•  Breast-feed your babies.

Breast observance is being aware of how your breasts normally look and feel and checking for changes. You can do this while you shower or get dressed. A breast self-exam (BSE) is a step-by-step method to examine your breasts. Beginning at age 20, ask your health care provider about the pros and cons of doing a BSE. If you choose to do a BSE, use the steps given on this page. At your next health exam, show your health care provider how you do a BSE.

BSE Steps

Examine your breasts during times of the month when they are not normally tender or swollen. For example, if you menstruate, the best time may be within 3 days after your period stops.

1. Lie down. Place a pillow under your right shoulder and put your right hand behind your head.

2. Move the pads of your left hand’s 3 middle fingers, held flat, in small, circular motions as you start to feel your right breast tissue.

3. Use this circular motion in an up and down pattern as you check the entire breast area. This includes the area from as high up as your collarbone to as low as the ribs below your breast; and from your right side (imagine a line straight down from under your arm) across the breast to the middle of your chest bone.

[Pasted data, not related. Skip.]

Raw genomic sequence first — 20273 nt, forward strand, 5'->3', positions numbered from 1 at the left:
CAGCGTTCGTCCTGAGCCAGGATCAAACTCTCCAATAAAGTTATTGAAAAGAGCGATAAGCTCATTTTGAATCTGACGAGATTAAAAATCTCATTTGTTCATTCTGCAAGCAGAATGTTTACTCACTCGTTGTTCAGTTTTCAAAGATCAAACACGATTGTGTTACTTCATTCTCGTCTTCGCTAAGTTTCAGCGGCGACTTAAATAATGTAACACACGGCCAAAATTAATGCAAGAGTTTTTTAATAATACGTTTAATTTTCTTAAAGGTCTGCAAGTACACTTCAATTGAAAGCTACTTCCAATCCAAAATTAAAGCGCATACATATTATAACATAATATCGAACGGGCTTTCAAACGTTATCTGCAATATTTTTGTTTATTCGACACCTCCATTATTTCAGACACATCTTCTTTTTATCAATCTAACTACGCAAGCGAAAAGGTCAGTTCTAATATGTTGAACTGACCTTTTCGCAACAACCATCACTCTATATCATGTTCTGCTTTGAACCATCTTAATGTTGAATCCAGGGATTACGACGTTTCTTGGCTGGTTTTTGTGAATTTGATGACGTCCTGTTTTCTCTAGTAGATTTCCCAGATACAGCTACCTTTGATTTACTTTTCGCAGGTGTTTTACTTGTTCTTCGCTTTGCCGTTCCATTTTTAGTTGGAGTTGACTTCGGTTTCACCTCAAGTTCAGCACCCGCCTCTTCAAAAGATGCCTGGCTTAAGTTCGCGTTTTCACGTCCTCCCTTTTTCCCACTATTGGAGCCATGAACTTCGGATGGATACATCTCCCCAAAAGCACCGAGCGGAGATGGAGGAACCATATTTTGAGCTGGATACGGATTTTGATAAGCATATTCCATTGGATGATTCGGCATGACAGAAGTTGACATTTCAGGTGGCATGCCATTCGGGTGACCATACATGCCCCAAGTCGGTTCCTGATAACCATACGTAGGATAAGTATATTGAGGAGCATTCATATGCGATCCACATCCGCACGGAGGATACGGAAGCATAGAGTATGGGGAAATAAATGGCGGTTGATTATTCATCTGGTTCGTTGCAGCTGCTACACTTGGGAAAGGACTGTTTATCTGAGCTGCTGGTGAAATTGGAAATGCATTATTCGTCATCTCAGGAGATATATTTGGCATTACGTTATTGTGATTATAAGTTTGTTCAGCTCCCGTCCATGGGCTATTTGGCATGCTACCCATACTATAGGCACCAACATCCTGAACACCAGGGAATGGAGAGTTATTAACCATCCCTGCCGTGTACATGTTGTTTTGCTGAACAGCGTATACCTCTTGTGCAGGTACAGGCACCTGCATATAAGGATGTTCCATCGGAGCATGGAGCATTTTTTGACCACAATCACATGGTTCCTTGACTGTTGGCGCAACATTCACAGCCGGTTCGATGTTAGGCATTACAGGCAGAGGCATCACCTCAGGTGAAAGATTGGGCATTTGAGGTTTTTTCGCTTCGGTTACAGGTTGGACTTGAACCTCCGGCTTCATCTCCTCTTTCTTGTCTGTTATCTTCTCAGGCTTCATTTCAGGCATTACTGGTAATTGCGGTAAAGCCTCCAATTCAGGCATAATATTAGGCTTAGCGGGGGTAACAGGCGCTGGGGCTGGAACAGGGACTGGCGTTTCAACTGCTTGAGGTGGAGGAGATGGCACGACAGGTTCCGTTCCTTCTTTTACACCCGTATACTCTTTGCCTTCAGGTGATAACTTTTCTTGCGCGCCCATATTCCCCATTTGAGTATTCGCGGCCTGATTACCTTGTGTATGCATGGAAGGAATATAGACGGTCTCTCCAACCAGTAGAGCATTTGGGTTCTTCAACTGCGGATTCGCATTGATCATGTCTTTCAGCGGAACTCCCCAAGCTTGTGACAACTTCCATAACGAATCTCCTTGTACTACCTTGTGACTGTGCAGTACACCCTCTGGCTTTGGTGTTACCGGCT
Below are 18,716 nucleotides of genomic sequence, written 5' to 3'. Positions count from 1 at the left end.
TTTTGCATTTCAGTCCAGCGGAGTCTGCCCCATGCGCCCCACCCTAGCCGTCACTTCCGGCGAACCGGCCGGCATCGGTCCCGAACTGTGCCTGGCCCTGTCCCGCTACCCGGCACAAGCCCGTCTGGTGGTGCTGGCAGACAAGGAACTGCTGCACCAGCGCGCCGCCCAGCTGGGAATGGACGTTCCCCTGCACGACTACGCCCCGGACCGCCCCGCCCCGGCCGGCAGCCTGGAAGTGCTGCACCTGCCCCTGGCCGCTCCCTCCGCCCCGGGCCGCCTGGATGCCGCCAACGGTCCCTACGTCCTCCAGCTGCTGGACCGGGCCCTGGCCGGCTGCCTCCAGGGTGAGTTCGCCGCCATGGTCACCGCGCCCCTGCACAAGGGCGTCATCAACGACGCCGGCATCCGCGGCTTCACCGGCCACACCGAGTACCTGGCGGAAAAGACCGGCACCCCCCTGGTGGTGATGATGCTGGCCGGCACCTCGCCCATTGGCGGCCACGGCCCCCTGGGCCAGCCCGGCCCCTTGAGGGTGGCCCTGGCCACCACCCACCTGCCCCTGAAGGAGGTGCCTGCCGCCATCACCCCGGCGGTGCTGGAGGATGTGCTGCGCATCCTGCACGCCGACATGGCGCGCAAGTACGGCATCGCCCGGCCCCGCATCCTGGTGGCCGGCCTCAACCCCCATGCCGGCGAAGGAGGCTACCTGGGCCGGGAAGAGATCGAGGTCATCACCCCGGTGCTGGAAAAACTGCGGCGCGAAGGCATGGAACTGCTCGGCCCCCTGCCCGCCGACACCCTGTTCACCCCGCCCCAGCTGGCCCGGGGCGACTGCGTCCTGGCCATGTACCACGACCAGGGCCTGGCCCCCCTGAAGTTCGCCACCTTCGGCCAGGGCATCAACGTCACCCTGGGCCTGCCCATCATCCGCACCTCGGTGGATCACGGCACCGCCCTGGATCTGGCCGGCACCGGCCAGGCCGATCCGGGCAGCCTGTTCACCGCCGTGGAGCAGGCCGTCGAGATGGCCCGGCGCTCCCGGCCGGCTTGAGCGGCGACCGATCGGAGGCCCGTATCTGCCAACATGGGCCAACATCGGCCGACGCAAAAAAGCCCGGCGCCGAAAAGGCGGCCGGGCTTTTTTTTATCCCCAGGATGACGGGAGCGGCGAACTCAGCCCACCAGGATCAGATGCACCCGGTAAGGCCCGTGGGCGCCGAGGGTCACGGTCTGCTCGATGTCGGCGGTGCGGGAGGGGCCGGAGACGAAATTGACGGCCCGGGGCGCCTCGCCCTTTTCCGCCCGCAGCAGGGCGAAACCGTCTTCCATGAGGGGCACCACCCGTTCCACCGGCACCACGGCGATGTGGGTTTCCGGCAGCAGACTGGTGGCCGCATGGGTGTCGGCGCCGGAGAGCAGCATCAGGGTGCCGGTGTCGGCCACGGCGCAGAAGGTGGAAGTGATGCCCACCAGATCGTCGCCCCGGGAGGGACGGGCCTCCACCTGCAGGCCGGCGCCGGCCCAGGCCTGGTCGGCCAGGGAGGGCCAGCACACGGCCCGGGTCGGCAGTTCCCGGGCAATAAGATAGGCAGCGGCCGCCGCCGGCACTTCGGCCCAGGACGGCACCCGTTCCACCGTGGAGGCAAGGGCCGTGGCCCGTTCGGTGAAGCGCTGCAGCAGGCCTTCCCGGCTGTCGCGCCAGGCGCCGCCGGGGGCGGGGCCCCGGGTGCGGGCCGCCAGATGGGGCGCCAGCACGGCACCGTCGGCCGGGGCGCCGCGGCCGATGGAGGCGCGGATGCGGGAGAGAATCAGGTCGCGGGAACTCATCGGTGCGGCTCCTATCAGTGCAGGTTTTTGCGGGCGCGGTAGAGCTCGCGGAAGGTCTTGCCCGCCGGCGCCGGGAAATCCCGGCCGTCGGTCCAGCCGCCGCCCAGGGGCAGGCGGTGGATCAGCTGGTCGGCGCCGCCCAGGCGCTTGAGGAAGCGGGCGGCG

Illustration of breast self-exam.

Feel every part of the entire area you check with 3 different levels of pressure:

•  Light – Feel the tissue closest to the skin.

•  Medium – Feel a little deeper than the skin.

•  Firm– Feel the tissue closest to your chest and ribs.

4. Squeeze the nipple gently. Check for a clear or bloody discharge.

5. Repeat steps 1 to 4 for the left breast using the finger pads of your right hand.

6. Stand in front of a mirror. Press your hands firmly on your hips. Look for:

– Any changes in the size, shape, or contour of your breasts

– Puckering, scaling, or redness of the skin

– Nipple changes or discharge

7. Sit or stand. Raise your arm slightly. Examine each underarm area for lumps or changes.

If you a find a lump or any change in the way your breasts normally look or feel, let your health care provider know right away. Most lumps that are found and tested are not cancer.

 

Illustration of breast self-exam.

This website is not meant to substitute for expert medical advice or treatment. Follow your doctor’s or health care provider’s advice if it differs from what is given in this guide.